High-performance analog photonic links are discussed and the prevalent modulation formats are highlighted. Because of
its multi-octave and millimeter-wave potential, special attention is given to intensity modulation with direct detection
(IMDD) employing an external Mach-Zehnder modulator (MZM). The theory for IMDD is reviewed and some
experimental results are discussed. Two limiting factors in multi-octave IMDD implementations are quantified. The
MZM bias requirements in order to remain third-order limited are shown to be very stringent in high-performance links.
Photodiode nonlinearities, perhaps the most inhibiting factor in present-day wideband analog photonics, are cast in terms
of output intercept points and tied to the IMDD link performance.
Femtosecond pulse shaping for generating nearly arbitrarily shaped ultrafast optical pulses is now a well-established technology and has been widely adopted for applications ranging from high-speed communications to coherent laser control of chemical reactions. Arbitrary waveform generation (AWG) capabilities for millimeter-wave, microwave and THz electromagnetic signals, however, are quite limited. Commercial radio frequency AWG instrumentation is currently limited to ~2 GHz bandwidth. In this talk we review work at Purdue in which shaped optical pulses are used to drive an optical-to-electrical (O/E) converter. This leverages our femtosecond optical AWG technology to achieve cycle-by-cycle synthesis of arbitrary voltage waveforms in the range between a few GHz and ~1 THz. Such capabilities could open new possibilities for applications in areas such as wireless communications, electronic countermeasures, sensing, and pulsed radar.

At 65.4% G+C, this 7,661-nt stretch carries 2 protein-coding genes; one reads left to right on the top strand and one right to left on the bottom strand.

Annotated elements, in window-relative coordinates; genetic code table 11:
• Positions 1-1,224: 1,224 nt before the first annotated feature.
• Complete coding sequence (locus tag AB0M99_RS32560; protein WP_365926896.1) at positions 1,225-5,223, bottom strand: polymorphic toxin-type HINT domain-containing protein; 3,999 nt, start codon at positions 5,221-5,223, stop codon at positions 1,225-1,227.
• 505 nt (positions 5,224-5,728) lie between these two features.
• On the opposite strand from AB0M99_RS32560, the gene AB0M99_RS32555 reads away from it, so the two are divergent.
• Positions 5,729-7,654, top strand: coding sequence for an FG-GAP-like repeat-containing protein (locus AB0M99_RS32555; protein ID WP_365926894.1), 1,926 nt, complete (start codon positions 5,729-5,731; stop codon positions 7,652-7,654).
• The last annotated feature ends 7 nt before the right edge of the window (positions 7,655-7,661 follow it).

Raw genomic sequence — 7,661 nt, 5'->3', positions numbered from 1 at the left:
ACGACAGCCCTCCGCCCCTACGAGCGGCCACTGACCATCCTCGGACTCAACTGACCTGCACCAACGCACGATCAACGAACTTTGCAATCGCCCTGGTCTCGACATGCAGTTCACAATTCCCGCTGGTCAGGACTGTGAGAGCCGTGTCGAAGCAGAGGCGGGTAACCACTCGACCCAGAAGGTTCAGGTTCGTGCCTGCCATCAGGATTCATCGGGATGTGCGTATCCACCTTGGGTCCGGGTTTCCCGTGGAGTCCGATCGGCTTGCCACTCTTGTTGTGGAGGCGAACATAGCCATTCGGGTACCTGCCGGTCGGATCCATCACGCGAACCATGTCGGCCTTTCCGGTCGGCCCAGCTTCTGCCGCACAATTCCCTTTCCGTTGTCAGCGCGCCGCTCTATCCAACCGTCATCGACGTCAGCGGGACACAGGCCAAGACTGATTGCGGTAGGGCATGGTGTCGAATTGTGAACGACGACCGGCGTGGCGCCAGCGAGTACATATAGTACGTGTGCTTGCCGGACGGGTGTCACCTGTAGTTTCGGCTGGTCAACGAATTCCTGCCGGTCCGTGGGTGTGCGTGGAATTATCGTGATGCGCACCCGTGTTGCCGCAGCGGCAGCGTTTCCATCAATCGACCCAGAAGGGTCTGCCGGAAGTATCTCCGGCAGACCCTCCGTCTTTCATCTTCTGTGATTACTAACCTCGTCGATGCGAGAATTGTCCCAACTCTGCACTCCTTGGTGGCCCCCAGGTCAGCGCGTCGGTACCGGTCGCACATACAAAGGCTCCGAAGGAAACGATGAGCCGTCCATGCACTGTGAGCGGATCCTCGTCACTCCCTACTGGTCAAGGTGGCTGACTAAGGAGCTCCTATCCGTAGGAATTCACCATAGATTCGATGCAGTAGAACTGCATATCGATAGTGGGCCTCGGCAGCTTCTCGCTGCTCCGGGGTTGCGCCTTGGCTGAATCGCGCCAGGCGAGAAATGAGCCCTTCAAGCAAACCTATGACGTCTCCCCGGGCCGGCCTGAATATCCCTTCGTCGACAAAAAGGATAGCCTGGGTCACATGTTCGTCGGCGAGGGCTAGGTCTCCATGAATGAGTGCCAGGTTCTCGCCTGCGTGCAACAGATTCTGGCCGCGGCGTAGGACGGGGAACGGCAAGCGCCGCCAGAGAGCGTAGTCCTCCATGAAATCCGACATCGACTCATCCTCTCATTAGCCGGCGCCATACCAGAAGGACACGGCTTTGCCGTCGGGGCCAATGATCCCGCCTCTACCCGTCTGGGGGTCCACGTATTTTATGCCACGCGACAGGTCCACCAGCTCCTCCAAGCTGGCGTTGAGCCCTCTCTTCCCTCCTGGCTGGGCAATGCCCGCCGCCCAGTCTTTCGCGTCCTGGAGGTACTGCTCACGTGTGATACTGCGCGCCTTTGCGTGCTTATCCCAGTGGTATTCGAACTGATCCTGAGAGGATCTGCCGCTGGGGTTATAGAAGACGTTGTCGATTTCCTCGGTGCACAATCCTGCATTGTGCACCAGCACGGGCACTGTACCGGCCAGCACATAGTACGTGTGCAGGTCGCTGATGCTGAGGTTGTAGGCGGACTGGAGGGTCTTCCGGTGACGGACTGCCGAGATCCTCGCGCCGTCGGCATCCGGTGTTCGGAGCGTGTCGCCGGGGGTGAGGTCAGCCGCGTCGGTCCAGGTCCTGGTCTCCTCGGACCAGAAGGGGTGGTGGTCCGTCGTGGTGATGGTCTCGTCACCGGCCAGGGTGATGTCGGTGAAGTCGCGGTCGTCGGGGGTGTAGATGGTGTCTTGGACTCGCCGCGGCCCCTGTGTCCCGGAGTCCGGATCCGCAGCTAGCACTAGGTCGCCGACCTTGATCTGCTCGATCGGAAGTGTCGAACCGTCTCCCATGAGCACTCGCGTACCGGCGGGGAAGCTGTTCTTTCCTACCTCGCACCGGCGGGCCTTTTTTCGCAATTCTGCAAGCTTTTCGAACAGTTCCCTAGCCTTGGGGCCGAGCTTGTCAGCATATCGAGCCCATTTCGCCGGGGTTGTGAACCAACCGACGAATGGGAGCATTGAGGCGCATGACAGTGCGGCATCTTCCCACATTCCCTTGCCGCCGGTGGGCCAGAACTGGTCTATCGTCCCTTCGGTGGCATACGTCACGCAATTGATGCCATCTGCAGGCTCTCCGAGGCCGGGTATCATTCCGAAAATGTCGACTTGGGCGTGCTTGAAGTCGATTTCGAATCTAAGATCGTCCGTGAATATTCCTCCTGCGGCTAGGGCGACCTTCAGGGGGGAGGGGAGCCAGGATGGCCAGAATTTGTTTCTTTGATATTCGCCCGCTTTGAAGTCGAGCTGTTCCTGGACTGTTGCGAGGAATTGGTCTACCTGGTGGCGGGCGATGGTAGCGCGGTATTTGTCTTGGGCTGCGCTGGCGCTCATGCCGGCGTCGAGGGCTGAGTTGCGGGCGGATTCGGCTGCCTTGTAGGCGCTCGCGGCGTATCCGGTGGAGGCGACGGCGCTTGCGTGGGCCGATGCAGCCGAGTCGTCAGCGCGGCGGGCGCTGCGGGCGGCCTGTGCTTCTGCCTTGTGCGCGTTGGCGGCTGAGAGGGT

Recently our work has focused on the range from GHz to tens of GHz. A particular focus has been on the generation of signals appropriate for ultrawideband (UWB) wireless communications using "monocycle" pulses with very large fractional bandwidths. UWB technology provides high immunity to multipath interference, low probability of intercept, and high spatial resolution (for position location). Potential defense applications include tactical sensor networks and RFIF tags for inventory control. Our experiments demonstrate the ability to generate programmable monocycles with spectra that can be tailored to match emission limits and with durations and bandwidths that improve on the mainstream electronic technology. Additional potential applications include predistortion of transmit waveforms in order to precompensate distortions associated with broadband antennas and waveform optimization for enhanced target discrimination in pulsed radar.